Thanks to a generous friend and a friend-of-a-friend who has season tickets to the Bulls games, Daniel and I were the recipients of an experience we never would have splurged on ourselves: eighth-row seats to a real-live NBA game.
I’ll never forget the moment the players stepped onto the court to warm up. I sucked in my breath as they walked toward us. “They’re not this tall on TV!” I kept whispering to Daniel. I’m sure it got old after I repeated myself for the eighth time, but I couldn’t get over how goliath they were in close proximity. “I think I come up to the waistband on number 13’s shorts!”
I’ve been a basketball fan for years, but being at a game in person—and in row 8, no less—was like seeing the Grand Canyon for the first time after years of merely looking at photographs. Everything was bigger, faster, louder without a screen separating us. I could hear Nate Robinson announcing the plays, I could see the look in Luol Deng’s face when he was calling for the ball, I could hear the players’ yammerings with the refs, I could see just how fast Taj Gibson moved his feet to deke his defender.
Shoot, we were so close I could practically smell the players’ sweat.
At halftime I found myself considering how much easier it is to take in a game secondhand. You don’t have to fight the traffic, you don’t have to find parking, you don’t have to fork over any hard-earned cash. You just turn on your TV and watch the game from the comfort of your couch. But that ease comes at a price—you also lose the grandness of the firsthand experience.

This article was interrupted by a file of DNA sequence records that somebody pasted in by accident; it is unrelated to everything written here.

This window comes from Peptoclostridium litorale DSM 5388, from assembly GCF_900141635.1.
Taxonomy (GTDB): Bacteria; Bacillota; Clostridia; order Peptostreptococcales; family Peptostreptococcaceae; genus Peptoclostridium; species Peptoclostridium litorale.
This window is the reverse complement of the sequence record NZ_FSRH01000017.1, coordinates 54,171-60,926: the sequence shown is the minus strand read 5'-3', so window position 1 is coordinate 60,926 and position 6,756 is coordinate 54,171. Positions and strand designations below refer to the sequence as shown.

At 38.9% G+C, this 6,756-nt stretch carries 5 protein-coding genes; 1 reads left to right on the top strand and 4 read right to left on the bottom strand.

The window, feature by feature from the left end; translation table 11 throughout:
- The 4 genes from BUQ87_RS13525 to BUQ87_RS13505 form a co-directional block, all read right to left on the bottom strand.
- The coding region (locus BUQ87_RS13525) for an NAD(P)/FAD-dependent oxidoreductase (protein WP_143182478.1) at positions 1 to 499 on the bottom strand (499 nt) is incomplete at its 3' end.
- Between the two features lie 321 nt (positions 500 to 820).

I wonder how often I try to take the shortcut in other areas of my life too. It’s more effort, more time to get together with a friend, so I take the easy route and send a message or post a quick note on her wall. There’s nothing wrong with those convenient methods of communication, of course—as long as they don’t creep in to become a cheap replacement of the real thing.
And what about my relationship with God? How often do I settle for a secondhand relationship with him, content to hear about him through a sermon or a book or a friend without taking the extra effort to go deep myself?
“Complacency is a deadly foe of all spiritual growth….[Christ] waits to be wanted. Too bad that with many of us He waits so long, so very long, in vain.”
—A. W. Tozer
The Bulls, by the way, experienced a rather ugly loss to a team they should have beaten soundly. But it didn’t matter all that much. Just being eight rows from greatness was gift in itself.
In what areas of your life are you settling for a secondhand experience?
Your analogy about going to a game vs. watching one second hand is a really good one.
Stephanie Rische says
Thanks, Eric! Now if only the Bulls could do better at home… 🙂
Nancy Rische says
A good reminder not to just “settle for” anything less than God’s best for our lives.
And I am really glad that you were only “practically” able to smell the sweat. Ha Ha
Stephanie Rische says
Good point, Nancy! It was fun to see how excited Daniel was…like a little kid. 🙂